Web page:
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As Authoritarian Governments Surveil the Internet, Open Source Projects Decide How to Respond

Kazakhstan is telling citizens to download a cryptographic certificate, letting authorities monitor their traffic. Mozilla and Wikimedia are discussing how to respond from afar.

by Joseph Cox
Jul 23 2019, 3:26pm

Image: VYACHESLAV OSELEDKO/AFP/Getty Images

Mozilla, the non-profit behind the Firefox browser, is debating whether to block a cryptographic certificate Kazakhstan's government is telling its citizens to download so authorities can monitor their web traffic.

The news highlights the role web browser maintainers can play in thwarting or enabling government surveillance, as well as the decisions organizations like Mozilla have to make when considering the safety of their users. The decision is being openly debated in a Google Group and on the Mozilla issue tracker Bugzilla, which shows the difficulty of maintaining open-source software that is used around the world, and the tough spots that government decisions can put developers in.

"The government is now encouraging users to install its root manually, and the current discussion focuses on whether that root certificate should be blocklisted," a Mozilla spokesperson told Motherboard in an email.

A root certificate is a file that once installed into a web browser can intercept and read encrypted traffic. Enterprises for example may install one onto employee's laptops so the company's security department can monitor for malware or other threats. Browsers also come bundled with a list of pre-approved and installed root certificates that belong to different certificate authorities, or CAs. Cybersecurity firm Symantec has a CA for instance. These CAs can then create certificates for individual websites, meaning your browser will trust the legitimacy of those sites.

But that trust can be abused. In the Kazakhstan case, the government's root certificate would allow authorities to read that same traffic.

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In 2015, Kazakhstan's government applied to have its root certificate included in web browsers by default. At the time, Mozilla denied this request. So now, Kazakhstan is telling citizens to just install the root certificate themselves directly. As ZDNet reported, people accessing the internet in Kazakhstan have recently been redirected to web pages telling them to install the root certificate themselves.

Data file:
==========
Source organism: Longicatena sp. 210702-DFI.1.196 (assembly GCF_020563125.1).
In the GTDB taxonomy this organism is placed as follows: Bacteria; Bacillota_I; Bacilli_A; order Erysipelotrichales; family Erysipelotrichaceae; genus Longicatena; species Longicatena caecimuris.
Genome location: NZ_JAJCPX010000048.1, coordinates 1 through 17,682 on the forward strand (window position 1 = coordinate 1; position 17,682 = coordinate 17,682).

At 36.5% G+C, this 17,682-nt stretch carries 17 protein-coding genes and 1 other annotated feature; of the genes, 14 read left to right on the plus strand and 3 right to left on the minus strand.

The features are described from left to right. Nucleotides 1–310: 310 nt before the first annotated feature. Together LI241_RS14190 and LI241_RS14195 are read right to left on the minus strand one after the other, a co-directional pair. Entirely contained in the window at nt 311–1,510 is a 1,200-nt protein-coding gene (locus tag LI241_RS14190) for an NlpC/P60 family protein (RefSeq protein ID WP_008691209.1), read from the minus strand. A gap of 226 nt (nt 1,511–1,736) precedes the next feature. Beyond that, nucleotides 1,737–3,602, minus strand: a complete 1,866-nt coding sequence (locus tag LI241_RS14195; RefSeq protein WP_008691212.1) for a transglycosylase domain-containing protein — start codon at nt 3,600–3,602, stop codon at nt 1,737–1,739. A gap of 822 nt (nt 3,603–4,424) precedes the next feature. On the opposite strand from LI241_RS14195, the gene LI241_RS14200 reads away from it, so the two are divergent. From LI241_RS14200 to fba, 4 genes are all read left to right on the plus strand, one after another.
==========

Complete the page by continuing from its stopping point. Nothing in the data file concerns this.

In this latest discussion, Mozilla isn't debating the merits of an application from Kazakhstan to include its root certificate, but whether Mozilla should proactively block it. The decision Mozilla makes will affect the internet experience and security of some of the 18 million people living in the autocratic country.

"Mozilla follows an open and transparent process for our CA program, with the current discussion on this topic taking place on our public forums," the Mozilla spokesperson added.

Much of the discussion is being carried out in public on threads dedicated to the issue. There could be downsides too: if Mozilla was to block the Kazakhstan root certificate, users may be unable to access some government services. Sydney Li, staff technologist at activist group the Electronic Frontier Foundation, said in an email that if HTTPS stops working because a browser blocks the certificate, the easy thing to do for users would be to switch to a browser where the certificate is still allowed.

Li added, "this is absolutely something that can be discussed by browser makers, now that this attack has been demonstrated at such a large scale in the real world. That being said, browser makers should also make sure to bring affected parties into the loop, including security researchers and Internet users based in Kazakhstan."

Google and Apple did not respond to a request for comment asking whether they are having similar discussions about blocking the Kazakhstan certificate in their own browsers. Microsoft declined to comment.

The Kazakh government's decision is also being discussed openly on the Wikimedia-L listserv, an email group for administrators and editors of Wikipedia and other related projects:

"I think this has serious implications for Wikipedia & Wikimedia, as not only they would be easily able to see which articles people read, but also steal login credentials, depseudonymize people and even hijack admin accounts," one user wrote. Users are discussing the possibility of showing a warning banner for people accessing Wikipedia from Kazakhstan or the possibility of making Wikipedia available in that country only via the Tor anonymity network or over a VPN. Kazakhstan has an inactive local Wikipedia chapter, and so any decision on what (if anything) to do will likely be made by people living outside the country.

In a statement in June, the United Nations Human Rights Office condemned Kazakhstan authorities for arresting at least 1000 peaceful protesters, including journalists.

Earlier this month, Mozilla blocked UAE cybersecurity company DarkMatter from becoming a certificate authority in Firefox due to multiple media reports which showed the firm was launching offensive hacking operations.

Update: This piece has been updated to include a response from Microsoft.

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